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Discussion Starter #1
Yeah my oil is black and I changed my oil& filter before my last 15
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00 mile road trip. What should I do? Change or wait it out?
 

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You can suit yourself, but it is pretty typical for oil to get black before the normal change interval. I don't think you can change oil too often, but it can get expensive, particularly if you're using synthetic oil.
 

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Discussion Starter #3
Thanks, I think I'll stick to the recommendation and I'm using non synthetic.
 

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I run synthetic in mine. I still change it as the manual suggests, but knowing that it takes a lot longer for this oil to break down from heat and shearing makes me feel better. Price difference is minimal.
 

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You cannot judge the condition of engine oil based on its color. When you "change" your oil, you are effectively draining out MOST of the old oil and filing with new. The fact is, there are passages and oil galleries in your engine and transmission (it is a shared bath lubrication system). that will not drain and it will cause old to mix with the new. As long as you use a motorcycle specific oil formulation in the correct viscosity, then you are going to be fine. Automotive oils have friction modifiers in them which will attach your wet clutch and cause it to slip. Dino or synthetic is irrelevant, given the extremely short service interval.
 

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Oil turns black...And it doesn't take long before it does. Don't sweat it.
Now if it turns white, then you have a problem.
Just keep an eye on your levels and oil/filter change intervals and you should be fine.
 

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Do you run higher octane gas? I have found in my bikes that said use 86, if I ran 91 for instance, it blacked the oil faster. Just my experience.
 

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Oil turns black...And it doesn't take long before it does. Don't sweat it.
Now if it turns white, then you have a problem.
Just keep an eye on your levels and oil/filter change intervals and you should be fine.
Don't know that I've ever seen white, but if it looks like chocolate milk you've got a real issue.
 

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Discussion Starter #10
Do you run higher octane gas? I have found in my bikes that said use 86, if I ran 91 for instance, it blacked the oil faster. Just my experience.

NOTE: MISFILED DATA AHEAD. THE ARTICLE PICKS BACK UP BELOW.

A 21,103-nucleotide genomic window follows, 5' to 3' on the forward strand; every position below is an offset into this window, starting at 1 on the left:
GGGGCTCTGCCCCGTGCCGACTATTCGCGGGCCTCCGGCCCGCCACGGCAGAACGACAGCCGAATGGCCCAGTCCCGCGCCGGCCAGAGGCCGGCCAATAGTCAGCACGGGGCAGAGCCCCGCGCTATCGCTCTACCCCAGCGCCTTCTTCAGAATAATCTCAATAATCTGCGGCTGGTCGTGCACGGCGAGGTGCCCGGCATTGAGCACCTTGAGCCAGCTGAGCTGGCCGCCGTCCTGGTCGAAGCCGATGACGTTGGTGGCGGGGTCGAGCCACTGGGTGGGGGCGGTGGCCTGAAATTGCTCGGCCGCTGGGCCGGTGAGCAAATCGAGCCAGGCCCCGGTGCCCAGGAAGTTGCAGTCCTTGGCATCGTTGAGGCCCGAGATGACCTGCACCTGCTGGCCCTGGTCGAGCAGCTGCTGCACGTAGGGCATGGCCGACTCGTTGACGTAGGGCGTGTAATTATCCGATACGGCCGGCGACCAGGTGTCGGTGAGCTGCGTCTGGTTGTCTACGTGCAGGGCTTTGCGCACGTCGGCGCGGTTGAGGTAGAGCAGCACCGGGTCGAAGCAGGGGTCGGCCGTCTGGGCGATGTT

I heard about this? Can anyone verify as to why if so? I believe the lowest octane available here is 91 and when non gasohol is available I'll run 95.
 

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Discussion Starter #11
You cannot judge the condition of engine oil based on its color. When you "change" your oil, you are effectively draining out MOST of the old oil and filing with new. The fact is, there are passages and oil galleries in your engine and transmission (it is a shared bath lubrication system). that will not drain and it will cause old to mix with the new. As long as you use a motorcycle specific oil formulation in the correct viscosity, then you are going to be fine. Automotive oils have friction modifiers in them which will attach your wet clutch and cause it to slip. Dino or synthetic is irrelevant, given the extremely short service interval.
Dino or synthetic is irrelevant, given the extremely short service interval.
[/QUOTE]
What would qualify for short and long, in case I want to upgrade.lol
 

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You can't stretch the interval, just by changing the oil. Like I said earlier, the engine oil is a shared bath system. Meaning, it lubricates both the main engine components (upper and lower halves of the engine) plus the transmission. The constant mesh of the transmission gears cause molecular shearing which will break the oil down, regardless of what you use. The 10w40 that you put in yesterday comes out like a 5w15 in just 3000 miles. Synthetic base oils tend to protect better against molecular shearing that conventional oils, but not by much. The longer you run it, the thinner the viscosity gets. Use the recommended viscosity and change it at recommended intervals and you'll be fine. Save the fancy oil for cooking.
 

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what are the letters in the oil that rate it for a motorcycles? ,I cant remember but I think it was maybe sf, se, or sumthun like that
 

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Jaso MA or API SF/SG, SH, SH+SJ Anything else will contain friction modifiers and other additives which are not wet clutch compatible.
 

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For those who are bored and have money to spare, there are services that will analyze your used oil and give you a report on what they think your engine is doing.
 

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Yes, a Blackstone report. We had several members here use their service before. The results were pretty typical with most oil falling below recommended viscosity between 2500 and 3500 miles. The real surprise was the amount of suspended aluminum and iron from engine wear.
 
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